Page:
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High Latino Early Voting Turnout Being Seen in Some States

A long, long, long line of early voters at a Latino grocery store in Las Vegas has some excited about Latino turnout.
Timothy Sinon-Allas, a student at the University of Texas, Dallas, holds up his "I Voted", sticker after early voting, Thursday, Oct. 27, 2016, in Dallas. (AP Photo/Tony Gutierrez)Tony Gutierrez / AP

A long, long, long line of early voters in a Las Vegas grocery store over the weekend and reports of other high Latino early voting has been creating some excitement as Election Day nears.

Witnesses to the long lines to vote at Cardenas grocery store – where the poll was open until 10 p.m. Friday – were ecstatic and amazed by the numbers who were waiting to cast their ballot.

Political analyst Jon Ralston said the turnout may have spelled the end for Republicans.

There were reports of high Latino early voting turnout in other states:

The Arizona Republic reported that the state has seen the largest increase in Latino early voting than any state.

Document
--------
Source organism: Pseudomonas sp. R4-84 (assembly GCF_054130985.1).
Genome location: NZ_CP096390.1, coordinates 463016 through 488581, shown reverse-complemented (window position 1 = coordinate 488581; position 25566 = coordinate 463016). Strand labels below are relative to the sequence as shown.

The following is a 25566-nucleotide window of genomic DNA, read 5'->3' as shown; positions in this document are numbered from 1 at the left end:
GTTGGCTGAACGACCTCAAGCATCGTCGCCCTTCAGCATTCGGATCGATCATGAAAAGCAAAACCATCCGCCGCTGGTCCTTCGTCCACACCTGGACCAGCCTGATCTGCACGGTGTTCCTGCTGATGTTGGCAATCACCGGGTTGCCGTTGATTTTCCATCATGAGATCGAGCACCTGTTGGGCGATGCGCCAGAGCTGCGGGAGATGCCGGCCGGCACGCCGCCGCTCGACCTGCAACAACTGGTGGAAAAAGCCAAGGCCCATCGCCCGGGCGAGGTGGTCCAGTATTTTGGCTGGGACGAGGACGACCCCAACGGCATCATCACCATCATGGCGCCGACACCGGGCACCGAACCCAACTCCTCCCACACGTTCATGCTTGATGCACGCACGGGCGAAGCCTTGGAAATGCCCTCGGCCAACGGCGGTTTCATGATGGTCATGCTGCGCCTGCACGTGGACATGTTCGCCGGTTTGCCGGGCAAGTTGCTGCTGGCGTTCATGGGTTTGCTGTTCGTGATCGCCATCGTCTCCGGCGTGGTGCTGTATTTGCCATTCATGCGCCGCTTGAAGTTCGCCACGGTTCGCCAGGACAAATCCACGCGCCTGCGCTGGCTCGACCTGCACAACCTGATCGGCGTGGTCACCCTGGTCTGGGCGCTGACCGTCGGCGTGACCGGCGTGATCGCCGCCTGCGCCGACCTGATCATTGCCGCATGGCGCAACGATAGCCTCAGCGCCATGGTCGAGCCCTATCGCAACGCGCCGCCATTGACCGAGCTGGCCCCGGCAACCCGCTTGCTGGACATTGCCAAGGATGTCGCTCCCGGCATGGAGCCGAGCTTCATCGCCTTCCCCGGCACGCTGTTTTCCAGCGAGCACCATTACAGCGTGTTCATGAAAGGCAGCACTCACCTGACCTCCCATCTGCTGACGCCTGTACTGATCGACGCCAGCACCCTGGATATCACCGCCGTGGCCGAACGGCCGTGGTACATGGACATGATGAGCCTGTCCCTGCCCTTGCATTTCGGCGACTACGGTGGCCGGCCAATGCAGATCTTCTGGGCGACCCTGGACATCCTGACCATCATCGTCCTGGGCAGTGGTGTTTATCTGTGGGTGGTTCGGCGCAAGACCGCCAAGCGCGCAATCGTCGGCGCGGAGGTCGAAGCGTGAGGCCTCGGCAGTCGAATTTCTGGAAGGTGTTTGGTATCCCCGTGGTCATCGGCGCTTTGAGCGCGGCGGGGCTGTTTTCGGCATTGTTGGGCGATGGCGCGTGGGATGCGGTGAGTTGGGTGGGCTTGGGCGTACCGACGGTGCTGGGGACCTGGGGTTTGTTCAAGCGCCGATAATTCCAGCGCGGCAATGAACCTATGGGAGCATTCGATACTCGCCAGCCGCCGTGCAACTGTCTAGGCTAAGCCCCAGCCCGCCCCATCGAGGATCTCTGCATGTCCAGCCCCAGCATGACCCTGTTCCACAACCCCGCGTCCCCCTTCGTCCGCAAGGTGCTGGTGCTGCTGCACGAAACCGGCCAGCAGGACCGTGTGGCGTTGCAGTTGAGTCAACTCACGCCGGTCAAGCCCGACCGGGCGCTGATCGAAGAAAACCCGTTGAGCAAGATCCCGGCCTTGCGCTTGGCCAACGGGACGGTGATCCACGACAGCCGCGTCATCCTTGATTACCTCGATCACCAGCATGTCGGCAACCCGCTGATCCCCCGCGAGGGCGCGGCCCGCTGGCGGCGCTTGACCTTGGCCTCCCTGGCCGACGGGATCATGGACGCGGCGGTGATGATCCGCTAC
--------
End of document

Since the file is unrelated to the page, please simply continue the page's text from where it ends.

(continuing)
The newspaper said that as of Oct. 30, Latino voters cast 13 percent of the early ballots, up from 11 percent at the same point before the 2012 presidential election and up from 8 percent in 2008.

The Austin American-Statesman reported a 26.6 increase as of last Wednesday over 2012 in early voting by Latinos with Spanish surnames in the state’s 20 biggest counties, based on an analysis by a political consultant and former researcher with the Republican Party of Texas. Spanish surnames are not the best way to determine turnout because they can belong to a non-Hispanic person who uses a Hispanic spouse's last name or can be the name of someone who is Filipino. Many Hispanics also don't have Spanish surnames, such as former Mexican President Vicente Fox. But because Texas doesn't collect racial identification in voter registration it is a simpler, less expensive way to analyze Latino turnout.

A Nov. 1 snapshot of early voting in Florida, showed Hispanics made up 13.77 percent of the early vote in Florida, compared to 9.89 percent in 2012, also on Nov. 1. The analysis was done by NBC's News Data Analytics Lab, using voter file data provided by TargetSmart.

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